The Unberable Lightness of Being (dir. Philip Kaufman, 1988)


  • Describe the characters emotions at the various points of the clip. The beginning? The middle? The end?
  • Can you imagine an event that would make you want to leave your homeland? Why or why not? What would it be?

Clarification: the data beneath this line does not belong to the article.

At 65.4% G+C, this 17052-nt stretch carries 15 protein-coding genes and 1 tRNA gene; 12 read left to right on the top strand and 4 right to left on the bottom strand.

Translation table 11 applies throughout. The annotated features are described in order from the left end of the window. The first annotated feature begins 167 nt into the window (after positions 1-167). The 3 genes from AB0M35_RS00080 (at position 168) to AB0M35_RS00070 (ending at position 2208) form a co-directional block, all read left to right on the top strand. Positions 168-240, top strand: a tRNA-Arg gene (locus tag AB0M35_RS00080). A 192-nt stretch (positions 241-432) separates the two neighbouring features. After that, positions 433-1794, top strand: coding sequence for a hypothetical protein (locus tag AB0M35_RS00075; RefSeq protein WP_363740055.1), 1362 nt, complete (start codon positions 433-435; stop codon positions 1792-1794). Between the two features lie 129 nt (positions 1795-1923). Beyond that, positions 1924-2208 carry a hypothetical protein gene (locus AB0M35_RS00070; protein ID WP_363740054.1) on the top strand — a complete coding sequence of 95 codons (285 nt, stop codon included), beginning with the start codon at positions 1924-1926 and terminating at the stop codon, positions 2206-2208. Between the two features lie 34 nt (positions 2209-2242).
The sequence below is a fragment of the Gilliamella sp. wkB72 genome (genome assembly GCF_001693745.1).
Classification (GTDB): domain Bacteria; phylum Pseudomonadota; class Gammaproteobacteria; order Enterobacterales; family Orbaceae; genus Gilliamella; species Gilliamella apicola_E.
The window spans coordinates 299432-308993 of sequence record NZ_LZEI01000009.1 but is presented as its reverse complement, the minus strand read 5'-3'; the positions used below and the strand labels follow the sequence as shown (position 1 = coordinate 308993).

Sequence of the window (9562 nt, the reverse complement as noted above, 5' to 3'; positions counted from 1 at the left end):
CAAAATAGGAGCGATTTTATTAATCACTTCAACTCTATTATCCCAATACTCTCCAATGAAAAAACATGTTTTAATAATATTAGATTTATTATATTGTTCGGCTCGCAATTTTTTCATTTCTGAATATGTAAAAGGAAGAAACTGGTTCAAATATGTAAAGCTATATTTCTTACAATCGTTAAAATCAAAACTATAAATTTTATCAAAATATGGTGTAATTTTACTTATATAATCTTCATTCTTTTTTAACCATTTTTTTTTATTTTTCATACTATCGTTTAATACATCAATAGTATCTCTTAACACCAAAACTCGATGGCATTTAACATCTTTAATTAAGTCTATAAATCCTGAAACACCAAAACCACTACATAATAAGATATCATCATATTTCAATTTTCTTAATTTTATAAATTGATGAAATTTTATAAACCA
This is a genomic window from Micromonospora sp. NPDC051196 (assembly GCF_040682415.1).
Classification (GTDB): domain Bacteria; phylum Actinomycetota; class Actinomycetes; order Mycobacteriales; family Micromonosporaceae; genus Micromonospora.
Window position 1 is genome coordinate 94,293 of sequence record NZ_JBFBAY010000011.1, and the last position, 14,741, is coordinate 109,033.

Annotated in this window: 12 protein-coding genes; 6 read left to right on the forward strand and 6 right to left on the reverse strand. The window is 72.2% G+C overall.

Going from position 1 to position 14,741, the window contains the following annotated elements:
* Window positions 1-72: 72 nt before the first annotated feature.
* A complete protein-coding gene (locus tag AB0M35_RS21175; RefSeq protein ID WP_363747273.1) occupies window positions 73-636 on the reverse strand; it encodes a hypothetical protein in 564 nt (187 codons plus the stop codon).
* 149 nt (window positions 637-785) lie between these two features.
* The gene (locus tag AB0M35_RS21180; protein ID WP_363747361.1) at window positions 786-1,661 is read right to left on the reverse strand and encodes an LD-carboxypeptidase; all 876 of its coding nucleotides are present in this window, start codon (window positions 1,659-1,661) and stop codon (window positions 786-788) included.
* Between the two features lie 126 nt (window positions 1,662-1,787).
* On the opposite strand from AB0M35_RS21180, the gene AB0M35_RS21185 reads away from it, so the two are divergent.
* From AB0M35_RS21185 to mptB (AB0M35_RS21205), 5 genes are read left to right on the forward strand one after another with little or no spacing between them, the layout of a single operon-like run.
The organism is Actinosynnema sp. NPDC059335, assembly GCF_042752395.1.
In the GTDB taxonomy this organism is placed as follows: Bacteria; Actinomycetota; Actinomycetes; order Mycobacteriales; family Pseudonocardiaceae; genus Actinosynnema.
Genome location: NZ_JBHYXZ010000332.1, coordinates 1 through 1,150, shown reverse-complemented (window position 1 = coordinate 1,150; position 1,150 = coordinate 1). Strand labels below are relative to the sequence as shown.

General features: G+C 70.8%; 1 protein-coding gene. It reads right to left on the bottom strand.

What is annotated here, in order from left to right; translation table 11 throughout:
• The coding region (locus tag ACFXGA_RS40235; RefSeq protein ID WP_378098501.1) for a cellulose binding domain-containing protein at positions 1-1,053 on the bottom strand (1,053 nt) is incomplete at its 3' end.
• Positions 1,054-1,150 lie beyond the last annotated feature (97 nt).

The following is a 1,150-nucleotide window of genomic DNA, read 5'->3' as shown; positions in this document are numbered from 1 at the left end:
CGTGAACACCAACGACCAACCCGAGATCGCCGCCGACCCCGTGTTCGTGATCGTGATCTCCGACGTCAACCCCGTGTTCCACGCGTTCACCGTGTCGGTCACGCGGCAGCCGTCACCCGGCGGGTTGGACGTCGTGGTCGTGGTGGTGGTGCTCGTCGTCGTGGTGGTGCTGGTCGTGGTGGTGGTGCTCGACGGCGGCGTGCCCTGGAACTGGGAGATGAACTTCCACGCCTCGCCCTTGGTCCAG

This clip comes from the movie version of Milan Kundera’s The Unbearable Lightness of Being (1988). The scene shows the moment when the two main characters, Tomáš and Tereza, decide to leave Czechoslovakia following the Soviet invasion of 1968. Two of the main legacies of the invasion were political disillusionment and Czechoslovak refugees leaving for greener pastures, both of which we can see in the clip. The disillusionment largely came, unfortunately, as a result of the great hope that Alexander Dubček and his more liberal government had built up amongst the Czechoslovak people. Many of those who had gotten engaged with politics were left with a desire to remove themselves from it entirely, a legacy that would last throughout the Normalisation period and that has not entirely disappeared even now.  Many, although certainly not all, disappointed or angry citizens decided to leave the country; in the clip, you can see that many of the cars are carrying Czechoslovak flags or sporting pictures of Dubček. Kundera himself, optimistic and supportive of Dubček as he was, was not immediately among the exiles – he continued to write in support of Alexander Dubček’s reforms until the government fully reinstituted censorship in 1969, and he was then expelled from the Communist Party for the second time in 1970.